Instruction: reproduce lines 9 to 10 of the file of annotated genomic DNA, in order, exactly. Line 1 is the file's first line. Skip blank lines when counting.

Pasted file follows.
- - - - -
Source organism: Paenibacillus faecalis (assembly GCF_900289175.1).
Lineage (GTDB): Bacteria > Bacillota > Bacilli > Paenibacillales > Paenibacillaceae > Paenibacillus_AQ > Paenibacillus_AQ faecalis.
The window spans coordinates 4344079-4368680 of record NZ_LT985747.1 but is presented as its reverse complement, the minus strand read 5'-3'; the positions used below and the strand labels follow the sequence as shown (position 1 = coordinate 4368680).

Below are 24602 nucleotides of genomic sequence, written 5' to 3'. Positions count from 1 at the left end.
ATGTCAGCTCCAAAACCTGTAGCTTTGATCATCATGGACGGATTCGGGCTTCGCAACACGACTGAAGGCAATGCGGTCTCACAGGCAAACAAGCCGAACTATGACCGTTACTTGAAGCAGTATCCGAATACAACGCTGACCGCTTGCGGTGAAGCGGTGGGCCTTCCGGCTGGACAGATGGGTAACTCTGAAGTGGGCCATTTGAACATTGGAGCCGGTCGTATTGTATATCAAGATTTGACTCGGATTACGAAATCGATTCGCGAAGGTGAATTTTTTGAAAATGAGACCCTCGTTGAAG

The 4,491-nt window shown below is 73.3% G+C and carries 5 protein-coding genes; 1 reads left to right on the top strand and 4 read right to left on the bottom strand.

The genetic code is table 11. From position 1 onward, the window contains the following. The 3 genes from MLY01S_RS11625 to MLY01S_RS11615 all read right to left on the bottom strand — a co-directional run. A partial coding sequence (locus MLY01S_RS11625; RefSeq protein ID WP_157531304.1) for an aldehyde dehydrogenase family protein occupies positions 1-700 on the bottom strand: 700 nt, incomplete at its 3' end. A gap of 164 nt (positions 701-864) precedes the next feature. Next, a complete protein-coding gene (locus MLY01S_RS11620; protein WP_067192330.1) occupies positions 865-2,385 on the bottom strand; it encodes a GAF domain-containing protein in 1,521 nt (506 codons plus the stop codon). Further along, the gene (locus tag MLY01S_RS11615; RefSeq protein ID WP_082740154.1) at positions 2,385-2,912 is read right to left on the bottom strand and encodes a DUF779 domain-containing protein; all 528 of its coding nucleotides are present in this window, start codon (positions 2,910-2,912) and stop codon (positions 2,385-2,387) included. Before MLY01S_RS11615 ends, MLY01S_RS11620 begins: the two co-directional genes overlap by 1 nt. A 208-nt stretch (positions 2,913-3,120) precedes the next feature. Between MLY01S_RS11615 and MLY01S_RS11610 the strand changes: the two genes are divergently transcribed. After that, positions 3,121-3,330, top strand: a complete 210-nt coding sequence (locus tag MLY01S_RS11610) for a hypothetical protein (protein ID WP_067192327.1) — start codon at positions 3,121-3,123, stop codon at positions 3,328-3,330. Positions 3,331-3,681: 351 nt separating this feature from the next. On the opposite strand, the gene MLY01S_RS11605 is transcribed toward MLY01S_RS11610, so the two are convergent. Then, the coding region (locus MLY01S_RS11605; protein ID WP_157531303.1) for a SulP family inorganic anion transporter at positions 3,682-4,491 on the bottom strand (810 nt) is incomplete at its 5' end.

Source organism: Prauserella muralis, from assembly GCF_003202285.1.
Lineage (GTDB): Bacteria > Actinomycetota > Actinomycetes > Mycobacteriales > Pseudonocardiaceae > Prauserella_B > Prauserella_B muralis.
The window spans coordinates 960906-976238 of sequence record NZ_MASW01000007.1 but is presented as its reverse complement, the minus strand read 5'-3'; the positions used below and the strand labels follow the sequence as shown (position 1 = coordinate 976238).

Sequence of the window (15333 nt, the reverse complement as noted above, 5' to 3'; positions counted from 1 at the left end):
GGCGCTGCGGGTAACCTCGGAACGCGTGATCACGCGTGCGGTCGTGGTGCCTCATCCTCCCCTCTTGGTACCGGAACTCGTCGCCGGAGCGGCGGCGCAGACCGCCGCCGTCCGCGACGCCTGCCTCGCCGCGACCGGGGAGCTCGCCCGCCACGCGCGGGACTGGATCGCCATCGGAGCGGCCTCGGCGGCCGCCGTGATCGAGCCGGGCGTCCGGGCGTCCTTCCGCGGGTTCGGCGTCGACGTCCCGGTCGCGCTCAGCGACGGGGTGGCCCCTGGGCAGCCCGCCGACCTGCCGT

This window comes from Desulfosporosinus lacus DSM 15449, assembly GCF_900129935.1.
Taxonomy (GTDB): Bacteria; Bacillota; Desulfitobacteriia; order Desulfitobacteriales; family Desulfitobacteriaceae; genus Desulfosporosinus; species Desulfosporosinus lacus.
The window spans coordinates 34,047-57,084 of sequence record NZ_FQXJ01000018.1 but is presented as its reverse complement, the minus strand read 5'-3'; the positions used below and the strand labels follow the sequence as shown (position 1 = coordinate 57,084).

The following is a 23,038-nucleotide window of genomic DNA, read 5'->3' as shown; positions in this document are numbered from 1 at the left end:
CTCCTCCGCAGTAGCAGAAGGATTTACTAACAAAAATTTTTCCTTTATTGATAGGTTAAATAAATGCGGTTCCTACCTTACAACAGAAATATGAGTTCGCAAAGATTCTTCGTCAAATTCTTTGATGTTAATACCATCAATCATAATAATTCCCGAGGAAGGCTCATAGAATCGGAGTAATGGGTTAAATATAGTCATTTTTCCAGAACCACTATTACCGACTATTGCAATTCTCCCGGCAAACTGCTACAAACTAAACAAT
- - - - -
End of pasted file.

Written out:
Lineage (GTDB): Bacteria > Actinomycetota > Actinomycetes > Mycobacteriales > Pseudonocardiaceae > Prauserella_B > Prauserella_B muralis.
The window spans coordinates 960906-976238 of sequence record NZ_MASW01000007.1 but is presented as its reverse complement, the minus strand read 5'-3'; the positions used below and the strand labels follow the sequence as shown (position 1 = coordinate 976238).